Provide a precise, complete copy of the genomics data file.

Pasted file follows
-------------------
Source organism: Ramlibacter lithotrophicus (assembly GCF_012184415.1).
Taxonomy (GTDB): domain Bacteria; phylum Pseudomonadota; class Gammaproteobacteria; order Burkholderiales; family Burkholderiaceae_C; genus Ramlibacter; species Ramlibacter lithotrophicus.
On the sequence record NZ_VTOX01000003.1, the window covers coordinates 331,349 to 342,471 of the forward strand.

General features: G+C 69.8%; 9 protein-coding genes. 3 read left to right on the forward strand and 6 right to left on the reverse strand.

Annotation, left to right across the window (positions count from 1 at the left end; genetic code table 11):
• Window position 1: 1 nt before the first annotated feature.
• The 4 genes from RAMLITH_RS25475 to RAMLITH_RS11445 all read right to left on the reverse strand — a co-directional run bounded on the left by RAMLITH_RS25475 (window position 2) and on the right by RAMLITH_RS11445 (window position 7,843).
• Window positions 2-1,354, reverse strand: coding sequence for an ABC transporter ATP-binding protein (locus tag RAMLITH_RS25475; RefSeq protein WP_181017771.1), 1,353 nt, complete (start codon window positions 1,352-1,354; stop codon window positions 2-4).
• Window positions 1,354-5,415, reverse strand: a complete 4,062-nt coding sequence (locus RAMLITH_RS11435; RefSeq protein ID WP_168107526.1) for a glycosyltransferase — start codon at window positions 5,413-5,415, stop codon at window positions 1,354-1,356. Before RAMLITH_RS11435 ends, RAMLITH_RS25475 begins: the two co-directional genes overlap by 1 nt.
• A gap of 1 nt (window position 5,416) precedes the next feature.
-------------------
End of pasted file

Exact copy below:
Source organism: Ramlibacter lithotrophicus (assembly GCF_012184415.1).
Taxonomy (GTDB): domain Bacteria; phylum Pseudomonadota; class Gammaproteobacteria; order Burkholderiales; family Burkholderiaceae_C; genus Ramlibacter; species Ramlibacter lithotrophicus.
On the sequence record NZ_VTOX01000003.1, the window covers coordinates 331,349 to 342,471 of the forward strand.

General features: G+C 69.8%; 9 protein-coding genes. 3 read left to right on the forward strand and 6 right to left on the reverse strand.

Annotation, left to right across the window (positions count from 1 at the left end; genetic code table 11):
• Window position 1: 1 nt before the first annotated feature.
• The 4 genes from RAMLITH_RS25475 to RAMLITH_RS11445 all read right to left on the reverse strand — a co-directional run bounded on the left by RAMLITH_RS25475 (window position 2) and on the right by RAMLITH_RS11445 (window position 7,843).
• Window positions 2-1,354, reverse strand: coding sequence for an ABC transporter ATP-binding protein (locus tag RAMLITH_RS25475; RefSeq protein WP_181017771.1), 1,353 nt, complete (start codon window positions 1,352-1,354; stop codon window positions 2-4).
• Window positions 1,354-5,415, reverse strand: a complete 4,062-nt coding sequence (locus RAMLITH_RS11435; RefSeq protein ID WP_168107526.1) for a glycosyltransferase — start codon at window positions 5,413-5,415, stop codon at window positions 1,354-1,356. Before RAMLITH_RS11435 ends, RAMLITH_RS25475 begins: the two co-directional genes overlap by 1 nt.
• A gap of 1 nt (window position 5,416) precedes the next feature.